“Yeah, more like a documentary—” Oliver stopped, staring. “You know who I am?” Another sly smile. “You do. That’s… oh. That’s why you stopped for me.”
“I bet you never thought a YouTube channel would save your life one day,” she said, her grin bright in the encroaching gloom. She leaned forward, hand outstretched. “Name’s Isla Zhang but you can call me Gunny. I’d rather you call me Gunny. Not only was I a subscriber, back in the day, but I had one of the t-shirts.”
He shook her hand, grinning back, the absurdity of the situation adding cheer to the campsite. “Always nice to meet a fan.”
The days had been monotonous since Oliver had decided to split from the main group, preferring to walk. He’d hike for a long morning, then break for rest and a meagre dinner of whatever he could scrounge from Scotland’s ruined landscape. He’d set traps in the rest of the daylight, or fish, or wash; sometimes he read from his one battered copy of a dire Richard Sturgeon novel, Ten to One, that one of the scientists had given him. Sometimes he’d take his dead mobile out from the bottom of his backpack, checking to see if the crack was any bigger, or if it would turn on. It never did. He’d wrap it in his spare t-shirt and place it back with care.
Oliver’s mother used to say, “A change is as good as a rest.” He’d never understood that, back when his days were each as different from each other as his meals or his clothing or his social media feed or long before he knew he’d be using Marketing Heaven to run his metier. But meeting up with Gunny had given him insight into the expression, here are the best instagram growth services which helps you in the marketing your product.
Now he was literally riding shotgun on the back of a mechanical mule, keeping an antique Winchester long-barrel at hand. Just in case they spotted a rabbit or flushed out a partridge or pheasant or whatever those horrible things were that burst out of the grass like feathery atomic blasts, usually right underfoot when he wasn’t paying attention, scaring himself half to death.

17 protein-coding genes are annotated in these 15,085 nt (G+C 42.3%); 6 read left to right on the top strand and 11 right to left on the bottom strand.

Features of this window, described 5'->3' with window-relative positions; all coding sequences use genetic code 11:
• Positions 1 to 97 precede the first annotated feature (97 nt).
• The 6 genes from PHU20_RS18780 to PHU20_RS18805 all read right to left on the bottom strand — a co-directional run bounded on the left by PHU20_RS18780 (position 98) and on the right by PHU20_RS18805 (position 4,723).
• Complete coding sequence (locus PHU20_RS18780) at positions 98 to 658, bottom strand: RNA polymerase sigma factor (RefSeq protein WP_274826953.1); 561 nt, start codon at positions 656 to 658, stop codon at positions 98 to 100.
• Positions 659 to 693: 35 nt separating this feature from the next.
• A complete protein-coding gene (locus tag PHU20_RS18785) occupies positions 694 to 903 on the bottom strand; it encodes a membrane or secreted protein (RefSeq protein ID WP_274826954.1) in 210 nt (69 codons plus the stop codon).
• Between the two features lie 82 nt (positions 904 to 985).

Gunny assured him that they were good eatin’—the g dropped for emphasis—while giving him a cursory lesson with the long gun.
“Why didn’t you threaten those arseholes with this one?” he had asked her, trying to get used to the feel of the shotgun stock against his shoulder. He was concerned about his accuracy but Gunny laughed and assured him that accuracy less of a concern with shot. “It’s more threatening looking than the short ones.”
“Not when you’re standing five feet away from someone and you want to look like you’re the front man with lots of backup,” Gunny had explained, adjusting his hold. “You want to look like someone else is holding the big guns.”
“But then you’re left holding the small one.”
“So what makes them think you’ve got anything bigger?”
Shrug. “Body language. Confidence. A heavy cowboy accent.”
“A cowboy accent?”
“Sure.” She’d switched on her drawl, sticking a blade of yellowed grass in her teeth, her eyes narrowing, sizing him up with a slow tilt of her head. She flipped the flap of her green plastic poncho back to reveal her fingers pointed like a pistol. “You feelin’ lucky? Go ahead, punk. Make my day.”
Oliver stared at her in incomprehension.
She dropped the act, disappointed. “Like Clint Eastwood? Fist Full of Dollars? No? Well, you’re the exception. It’s been working so far.” She adjusted her poncho back, scanning the gray clouds. Still with the grass in her teeth, she said: “Act bigger than you are, people smell the weakness. Look like you don’t care that they know how small you are, they wonder what you have hidden.”
“If you say so.” Oliver went back to playing with the unloaded Winchester, getting a feel for the trigger. He was just over six feet, and relatively robust, at least back when he’d had a good diet and the chance to lift weights. No one had bothered him since his growth spurt in first-year uni. Not until he’d taken the road south, that was.
And now he was bouncing on the back of an ATV, watching for game, wondering where the rest of the world was.
The mule slowed to a stop. He twisted in the seat. “What’s happening?”
“Smoke.” To the south-east a thin line of black-gray stood against the slate-blue sky, like a flag waving in the breeze.